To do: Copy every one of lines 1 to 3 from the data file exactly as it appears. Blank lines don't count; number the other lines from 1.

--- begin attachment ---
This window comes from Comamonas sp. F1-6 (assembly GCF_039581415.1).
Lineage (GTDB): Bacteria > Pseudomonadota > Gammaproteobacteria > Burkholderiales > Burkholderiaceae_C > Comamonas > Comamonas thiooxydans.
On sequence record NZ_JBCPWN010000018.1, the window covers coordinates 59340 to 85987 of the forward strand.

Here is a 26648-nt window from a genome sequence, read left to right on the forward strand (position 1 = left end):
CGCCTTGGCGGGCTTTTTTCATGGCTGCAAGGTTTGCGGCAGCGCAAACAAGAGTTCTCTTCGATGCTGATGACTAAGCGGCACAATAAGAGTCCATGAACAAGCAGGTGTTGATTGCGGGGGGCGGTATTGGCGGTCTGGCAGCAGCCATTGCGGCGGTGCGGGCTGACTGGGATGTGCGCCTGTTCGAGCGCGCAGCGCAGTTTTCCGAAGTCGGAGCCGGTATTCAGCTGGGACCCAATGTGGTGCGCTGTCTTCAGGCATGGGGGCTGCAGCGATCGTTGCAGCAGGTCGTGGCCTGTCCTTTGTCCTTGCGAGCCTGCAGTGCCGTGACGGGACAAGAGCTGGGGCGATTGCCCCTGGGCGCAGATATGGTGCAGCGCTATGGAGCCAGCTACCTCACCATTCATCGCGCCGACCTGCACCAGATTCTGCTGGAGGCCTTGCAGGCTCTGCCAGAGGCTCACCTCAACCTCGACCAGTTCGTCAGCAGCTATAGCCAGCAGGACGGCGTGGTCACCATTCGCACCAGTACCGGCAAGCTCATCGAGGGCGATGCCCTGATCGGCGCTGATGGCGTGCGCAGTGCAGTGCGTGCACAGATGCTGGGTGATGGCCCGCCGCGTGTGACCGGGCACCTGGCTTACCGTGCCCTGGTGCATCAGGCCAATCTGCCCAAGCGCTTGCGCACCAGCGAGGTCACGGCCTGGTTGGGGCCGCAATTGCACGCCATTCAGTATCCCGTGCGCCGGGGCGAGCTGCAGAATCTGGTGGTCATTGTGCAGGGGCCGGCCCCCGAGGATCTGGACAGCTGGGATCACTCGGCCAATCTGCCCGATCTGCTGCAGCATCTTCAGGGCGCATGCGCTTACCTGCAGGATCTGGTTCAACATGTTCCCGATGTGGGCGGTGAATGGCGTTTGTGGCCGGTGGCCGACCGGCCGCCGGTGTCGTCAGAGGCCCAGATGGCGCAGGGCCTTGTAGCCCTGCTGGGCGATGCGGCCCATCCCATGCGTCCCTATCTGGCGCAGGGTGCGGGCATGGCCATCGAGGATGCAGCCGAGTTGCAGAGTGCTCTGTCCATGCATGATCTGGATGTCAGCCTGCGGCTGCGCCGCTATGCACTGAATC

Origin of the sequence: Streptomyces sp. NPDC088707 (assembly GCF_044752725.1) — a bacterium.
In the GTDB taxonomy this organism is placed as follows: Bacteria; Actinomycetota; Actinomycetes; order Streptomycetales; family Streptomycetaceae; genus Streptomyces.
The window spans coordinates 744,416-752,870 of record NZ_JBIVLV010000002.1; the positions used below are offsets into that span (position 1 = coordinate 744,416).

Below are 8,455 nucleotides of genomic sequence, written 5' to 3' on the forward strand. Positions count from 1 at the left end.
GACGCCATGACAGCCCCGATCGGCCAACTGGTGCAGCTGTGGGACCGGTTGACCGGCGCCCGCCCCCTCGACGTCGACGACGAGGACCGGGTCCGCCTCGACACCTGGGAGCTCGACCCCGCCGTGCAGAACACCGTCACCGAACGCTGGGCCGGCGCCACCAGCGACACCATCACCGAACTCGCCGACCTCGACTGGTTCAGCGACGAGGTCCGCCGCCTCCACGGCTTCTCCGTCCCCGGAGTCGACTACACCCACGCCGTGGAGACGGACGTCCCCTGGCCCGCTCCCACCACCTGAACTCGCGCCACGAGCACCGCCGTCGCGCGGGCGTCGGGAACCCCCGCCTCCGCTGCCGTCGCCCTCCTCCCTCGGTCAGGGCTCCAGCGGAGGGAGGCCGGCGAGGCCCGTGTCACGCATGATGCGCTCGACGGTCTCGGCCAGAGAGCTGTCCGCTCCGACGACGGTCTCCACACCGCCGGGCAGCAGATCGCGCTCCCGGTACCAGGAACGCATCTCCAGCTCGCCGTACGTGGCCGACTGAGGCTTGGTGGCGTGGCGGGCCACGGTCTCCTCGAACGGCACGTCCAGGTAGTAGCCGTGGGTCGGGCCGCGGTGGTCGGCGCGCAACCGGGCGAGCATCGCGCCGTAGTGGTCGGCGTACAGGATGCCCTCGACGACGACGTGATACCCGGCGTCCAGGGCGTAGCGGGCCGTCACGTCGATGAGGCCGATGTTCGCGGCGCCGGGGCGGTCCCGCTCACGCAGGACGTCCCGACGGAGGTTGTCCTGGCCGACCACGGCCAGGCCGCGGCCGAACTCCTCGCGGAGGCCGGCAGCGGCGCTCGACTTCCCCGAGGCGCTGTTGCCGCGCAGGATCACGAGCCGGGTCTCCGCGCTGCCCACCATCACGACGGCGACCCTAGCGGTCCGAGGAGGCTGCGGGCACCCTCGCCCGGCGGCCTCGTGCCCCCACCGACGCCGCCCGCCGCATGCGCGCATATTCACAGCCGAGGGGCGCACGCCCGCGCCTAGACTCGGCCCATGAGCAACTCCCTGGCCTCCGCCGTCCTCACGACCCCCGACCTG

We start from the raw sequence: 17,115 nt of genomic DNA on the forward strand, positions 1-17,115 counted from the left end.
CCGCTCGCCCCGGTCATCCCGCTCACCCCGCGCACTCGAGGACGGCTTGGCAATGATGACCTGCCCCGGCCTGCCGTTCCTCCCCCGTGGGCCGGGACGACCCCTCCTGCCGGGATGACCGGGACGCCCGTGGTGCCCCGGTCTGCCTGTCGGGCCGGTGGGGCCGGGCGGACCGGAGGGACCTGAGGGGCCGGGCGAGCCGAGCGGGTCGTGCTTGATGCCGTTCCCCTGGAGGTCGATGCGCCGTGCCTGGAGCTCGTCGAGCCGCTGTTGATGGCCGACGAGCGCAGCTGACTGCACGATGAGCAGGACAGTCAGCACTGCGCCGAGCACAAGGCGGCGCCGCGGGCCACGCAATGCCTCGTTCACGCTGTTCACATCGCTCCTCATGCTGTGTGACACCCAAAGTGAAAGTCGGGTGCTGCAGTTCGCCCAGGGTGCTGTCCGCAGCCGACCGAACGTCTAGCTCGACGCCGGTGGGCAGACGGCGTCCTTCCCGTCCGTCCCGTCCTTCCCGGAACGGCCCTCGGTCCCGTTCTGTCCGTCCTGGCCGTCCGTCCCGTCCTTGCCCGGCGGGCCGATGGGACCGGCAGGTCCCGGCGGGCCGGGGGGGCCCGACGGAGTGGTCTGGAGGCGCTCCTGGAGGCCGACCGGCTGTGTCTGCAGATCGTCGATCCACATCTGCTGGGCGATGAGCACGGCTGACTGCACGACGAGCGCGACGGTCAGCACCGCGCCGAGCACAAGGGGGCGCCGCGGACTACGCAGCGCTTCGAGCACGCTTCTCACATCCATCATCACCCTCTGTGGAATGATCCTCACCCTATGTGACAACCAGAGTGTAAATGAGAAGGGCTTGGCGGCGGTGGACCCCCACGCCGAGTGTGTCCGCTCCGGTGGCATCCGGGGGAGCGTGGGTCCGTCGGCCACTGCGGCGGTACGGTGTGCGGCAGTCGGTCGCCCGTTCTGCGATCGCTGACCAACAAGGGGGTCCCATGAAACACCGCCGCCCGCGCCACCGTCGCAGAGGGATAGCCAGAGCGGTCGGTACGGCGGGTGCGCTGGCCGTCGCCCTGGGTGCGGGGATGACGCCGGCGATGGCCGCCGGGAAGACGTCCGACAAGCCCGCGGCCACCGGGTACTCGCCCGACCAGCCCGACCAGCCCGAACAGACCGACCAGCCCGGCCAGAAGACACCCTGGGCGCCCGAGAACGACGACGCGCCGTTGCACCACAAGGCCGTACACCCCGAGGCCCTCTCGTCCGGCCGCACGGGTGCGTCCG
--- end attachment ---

This window comes from Comamonas sp. F1-6 (assembly GCF_039581415.1).
Lineage (GTDB): Bacteria > Pseudomonadota > Gammaproteobacteria > Burkholderiales > Burkholderiaceae_C > Comamonas > Comamonas thiooxydans.
On sequence record NZ_JBCPWN010000018.1, the window covers coordinates 59340 to 85987 of the forward strand.